“If both of them ran, we stand a chance of losing both Congressional seats, which isn’t really an appealing alternative,— Patton said.

Should Shea-Porter go for it, a crowd of Democrats are ready to run in her stead. State Senate Majority Leader Maggie Hassan is at the top of that list, followed by former Portsmouth Mayor Steve Marchand and state Speaker Terie Norelli.

One of Shea-Porter’s former opponents, state Rep. Jim Craig (D), could also run, as well as several other candidates from Manchester — the state’s most populous city.

According to Republicans in the state, potential GOP candidates are not basing their decision on whether it’s an open seat. Shea-Porter defeated then-Rep. Jeb Bradley (R) in an upset in 2006, but more easily defeated him in their second matchup in 2008.

“Shea-Porter is not to be underestimated, but she’s also been a little bit lucky,— former state GOP Chairman Fergus Cullen said. “A lot of Republicans here think it’s easier to run against her than to run against somebody new.—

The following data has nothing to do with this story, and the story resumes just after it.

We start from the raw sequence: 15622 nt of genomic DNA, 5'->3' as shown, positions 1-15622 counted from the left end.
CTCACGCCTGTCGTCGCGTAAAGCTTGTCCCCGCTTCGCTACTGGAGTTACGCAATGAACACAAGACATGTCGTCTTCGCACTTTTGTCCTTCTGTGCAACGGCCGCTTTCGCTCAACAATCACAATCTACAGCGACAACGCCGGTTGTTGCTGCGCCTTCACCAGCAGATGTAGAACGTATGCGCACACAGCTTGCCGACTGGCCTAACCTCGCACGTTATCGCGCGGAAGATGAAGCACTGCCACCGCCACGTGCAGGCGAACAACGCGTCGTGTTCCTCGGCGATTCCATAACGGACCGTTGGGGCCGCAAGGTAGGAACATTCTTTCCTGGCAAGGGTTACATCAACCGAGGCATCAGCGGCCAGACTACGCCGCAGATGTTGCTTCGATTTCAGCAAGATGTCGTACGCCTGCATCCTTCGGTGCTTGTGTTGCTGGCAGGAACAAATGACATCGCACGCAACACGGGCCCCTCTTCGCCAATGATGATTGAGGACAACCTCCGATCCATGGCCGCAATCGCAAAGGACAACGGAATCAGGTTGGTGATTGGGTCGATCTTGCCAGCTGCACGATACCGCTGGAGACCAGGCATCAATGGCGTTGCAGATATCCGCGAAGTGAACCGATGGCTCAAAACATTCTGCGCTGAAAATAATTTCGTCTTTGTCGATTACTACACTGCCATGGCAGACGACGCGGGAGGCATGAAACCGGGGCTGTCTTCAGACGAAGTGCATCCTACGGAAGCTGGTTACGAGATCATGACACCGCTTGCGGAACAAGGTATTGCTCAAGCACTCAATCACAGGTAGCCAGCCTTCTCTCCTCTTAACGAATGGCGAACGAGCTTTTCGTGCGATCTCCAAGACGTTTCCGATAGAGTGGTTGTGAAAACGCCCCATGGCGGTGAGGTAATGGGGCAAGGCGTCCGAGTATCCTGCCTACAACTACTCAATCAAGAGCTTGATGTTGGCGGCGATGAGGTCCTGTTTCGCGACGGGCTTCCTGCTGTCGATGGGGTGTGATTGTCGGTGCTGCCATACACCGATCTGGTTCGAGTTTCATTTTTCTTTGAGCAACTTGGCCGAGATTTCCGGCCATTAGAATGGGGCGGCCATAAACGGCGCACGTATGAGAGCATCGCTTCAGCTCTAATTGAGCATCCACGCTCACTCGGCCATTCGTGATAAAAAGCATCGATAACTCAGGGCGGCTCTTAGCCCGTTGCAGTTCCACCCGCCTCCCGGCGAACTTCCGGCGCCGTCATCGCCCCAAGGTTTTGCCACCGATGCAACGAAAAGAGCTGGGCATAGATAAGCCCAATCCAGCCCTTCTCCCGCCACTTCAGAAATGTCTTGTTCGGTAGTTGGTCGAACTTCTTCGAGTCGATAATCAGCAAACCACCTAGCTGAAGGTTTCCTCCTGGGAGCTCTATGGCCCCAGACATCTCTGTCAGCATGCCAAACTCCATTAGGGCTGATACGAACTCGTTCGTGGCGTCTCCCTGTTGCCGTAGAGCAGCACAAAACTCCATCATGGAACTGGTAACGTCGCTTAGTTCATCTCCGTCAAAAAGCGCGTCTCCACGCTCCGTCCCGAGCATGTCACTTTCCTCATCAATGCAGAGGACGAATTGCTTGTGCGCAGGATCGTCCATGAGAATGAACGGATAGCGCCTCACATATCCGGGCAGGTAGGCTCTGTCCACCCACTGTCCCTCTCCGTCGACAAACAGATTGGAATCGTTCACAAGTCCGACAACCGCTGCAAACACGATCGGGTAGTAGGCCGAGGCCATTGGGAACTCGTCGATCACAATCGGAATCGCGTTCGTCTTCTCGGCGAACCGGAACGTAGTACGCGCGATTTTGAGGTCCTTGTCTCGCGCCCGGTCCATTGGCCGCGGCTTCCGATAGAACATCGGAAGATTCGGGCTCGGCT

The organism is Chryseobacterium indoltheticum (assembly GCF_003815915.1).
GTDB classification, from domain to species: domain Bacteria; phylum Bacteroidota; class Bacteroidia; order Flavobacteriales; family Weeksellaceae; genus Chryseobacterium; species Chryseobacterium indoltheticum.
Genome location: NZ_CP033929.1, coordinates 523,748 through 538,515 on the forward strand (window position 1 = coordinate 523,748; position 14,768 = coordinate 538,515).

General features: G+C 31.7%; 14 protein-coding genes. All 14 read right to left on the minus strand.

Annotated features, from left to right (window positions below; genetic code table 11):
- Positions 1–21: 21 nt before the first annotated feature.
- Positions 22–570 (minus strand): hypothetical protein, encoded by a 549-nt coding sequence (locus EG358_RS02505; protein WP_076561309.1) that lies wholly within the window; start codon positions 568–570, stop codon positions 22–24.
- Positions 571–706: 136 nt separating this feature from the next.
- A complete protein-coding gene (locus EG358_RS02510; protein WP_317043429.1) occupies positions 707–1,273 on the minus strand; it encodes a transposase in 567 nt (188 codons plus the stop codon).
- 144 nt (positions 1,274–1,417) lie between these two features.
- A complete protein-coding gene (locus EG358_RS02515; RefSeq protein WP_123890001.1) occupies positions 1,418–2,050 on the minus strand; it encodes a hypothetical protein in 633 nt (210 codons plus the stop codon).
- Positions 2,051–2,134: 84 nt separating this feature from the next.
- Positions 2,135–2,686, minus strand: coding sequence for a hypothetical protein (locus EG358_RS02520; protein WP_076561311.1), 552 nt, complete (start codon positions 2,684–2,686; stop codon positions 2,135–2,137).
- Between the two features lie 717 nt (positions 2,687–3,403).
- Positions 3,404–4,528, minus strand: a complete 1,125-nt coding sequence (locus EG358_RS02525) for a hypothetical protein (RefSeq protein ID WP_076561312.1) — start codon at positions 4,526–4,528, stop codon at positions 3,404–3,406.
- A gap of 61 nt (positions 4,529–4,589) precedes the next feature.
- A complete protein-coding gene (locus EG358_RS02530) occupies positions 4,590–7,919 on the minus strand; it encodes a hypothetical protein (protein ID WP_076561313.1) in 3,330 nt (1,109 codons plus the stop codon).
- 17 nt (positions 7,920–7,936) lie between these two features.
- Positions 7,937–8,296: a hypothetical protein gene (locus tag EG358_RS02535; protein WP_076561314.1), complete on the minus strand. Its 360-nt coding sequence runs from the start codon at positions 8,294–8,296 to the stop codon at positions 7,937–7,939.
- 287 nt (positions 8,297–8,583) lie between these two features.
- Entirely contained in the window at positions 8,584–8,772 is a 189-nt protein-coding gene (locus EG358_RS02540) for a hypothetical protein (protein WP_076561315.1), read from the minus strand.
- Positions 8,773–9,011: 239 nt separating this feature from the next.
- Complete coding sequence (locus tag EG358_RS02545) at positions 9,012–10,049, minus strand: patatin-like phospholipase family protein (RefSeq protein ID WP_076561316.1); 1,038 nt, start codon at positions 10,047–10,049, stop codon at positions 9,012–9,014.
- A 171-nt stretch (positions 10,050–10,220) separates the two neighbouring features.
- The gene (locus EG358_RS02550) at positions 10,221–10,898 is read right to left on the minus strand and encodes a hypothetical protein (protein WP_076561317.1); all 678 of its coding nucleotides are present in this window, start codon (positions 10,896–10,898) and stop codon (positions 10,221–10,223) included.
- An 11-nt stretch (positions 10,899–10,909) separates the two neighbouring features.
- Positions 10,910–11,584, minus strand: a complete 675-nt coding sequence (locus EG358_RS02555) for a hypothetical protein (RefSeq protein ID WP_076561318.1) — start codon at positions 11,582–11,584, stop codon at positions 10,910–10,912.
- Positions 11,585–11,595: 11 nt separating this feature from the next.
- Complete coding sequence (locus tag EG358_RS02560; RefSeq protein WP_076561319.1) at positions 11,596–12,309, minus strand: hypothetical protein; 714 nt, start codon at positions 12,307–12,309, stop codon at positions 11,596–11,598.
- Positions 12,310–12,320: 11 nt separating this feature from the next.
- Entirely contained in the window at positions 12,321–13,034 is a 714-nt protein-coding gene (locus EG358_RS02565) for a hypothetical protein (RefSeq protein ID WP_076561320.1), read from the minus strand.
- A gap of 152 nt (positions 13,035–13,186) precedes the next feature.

Bradley is unlikely to run again for the 1st district seat, leaving a wide-open field for Republican candidates.

Manchester Mayor Frank Guinta recently met with the National Republican Congressional Committee about potentially running for the seat, according to a source familiar with the meeting. Guinta is considered to be national Republicans’ top choice, but the 38-year-old mayor is also seriously considering a gubernatorial bid in 2010.

Republican National Committeeman Sean Mahoney might also look at running, although he is believed to be looking more closely at the Senate seat. Former Health Commissioner John Stephen (R), who lost a primary to Bradley in 2008, would likely run if the seat opens up.